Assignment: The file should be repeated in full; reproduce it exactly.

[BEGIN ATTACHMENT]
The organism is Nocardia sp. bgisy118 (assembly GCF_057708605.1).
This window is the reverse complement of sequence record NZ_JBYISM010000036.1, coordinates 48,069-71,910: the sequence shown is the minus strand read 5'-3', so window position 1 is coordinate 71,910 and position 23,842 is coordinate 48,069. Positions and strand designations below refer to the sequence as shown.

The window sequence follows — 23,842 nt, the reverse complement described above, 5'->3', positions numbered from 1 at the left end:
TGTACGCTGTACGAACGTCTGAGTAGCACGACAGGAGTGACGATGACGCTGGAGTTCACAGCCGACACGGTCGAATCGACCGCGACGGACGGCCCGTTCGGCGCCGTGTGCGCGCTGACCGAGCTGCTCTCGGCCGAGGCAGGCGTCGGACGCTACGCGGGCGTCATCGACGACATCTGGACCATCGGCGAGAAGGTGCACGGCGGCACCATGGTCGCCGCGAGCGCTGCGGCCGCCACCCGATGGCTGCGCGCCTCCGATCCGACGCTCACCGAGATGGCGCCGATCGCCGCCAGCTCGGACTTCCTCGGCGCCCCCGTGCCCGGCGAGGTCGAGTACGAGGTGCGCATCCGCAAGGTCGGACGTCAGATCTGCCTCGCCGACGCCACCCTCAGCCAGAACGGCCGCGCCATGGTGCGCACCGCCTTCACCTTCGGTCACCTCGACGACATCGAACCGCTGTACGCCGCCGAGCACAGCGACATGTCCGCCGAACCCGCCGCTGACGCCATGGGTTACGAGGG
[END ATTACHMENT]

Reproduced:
The organism is Nocardia sp. bgisy118 (assembly GCF_057708605.1).
This window is the reverse complement of sequence record NZ_JBYISM010000036.1, coordinates 48,069-71,910: the sequence shown is the minus strand read 5'-3', so window position 1 is coordinate 71,910 and position 23,842 is coordinate 48,069. Positions and strand designations below refer to the sequence as shown.

The window sequence follows — 23,842 nt, the reverse complement described above, 5'->3', positions numbered from 1 at the left end:
TGTACGCTGTACGAACGTCTGAGTAGCACGACAGGAGTGACGATGACGCTGGAGTTCACAGCCGACACGGTCGAATCGACCGCGACGGACGGCCCGTTCGGCGCCGTGTGCGCGCTGACCGAGCTGCTCTCGGCCGAGGCAGGCGTCGGACGCTACGCGGGCGTCATCGACGACATCTGGACCATCGGCGAGAAGGTGCACGGCGGCACCATGGTCGCCGCGAGCGCTGCGGCCGCCACCCGATGGCTGCGCGCCTCCGATCCGACGCTCACCGAGATGGCGCCGATCGCCGCCAGCTCGGACTTCCTCGGCGCCCCCGTGCCCGGCGAGGTCGAGTACGAGGTGCGCATCCGCAAGGTCGGACGTCAGATCTGCCTCGCCGACGCCACCCTCAGCCAGAACGGCCGCGCCATGGTGCGCACCGCCTTCACCTTCGGTCACCTCGACGACATCGAACCGCTGTACGCCGCCGAGCACAGCGACATGTCCGCCGAACCCGCCGCTGACGCCATGGGTTACGAGGG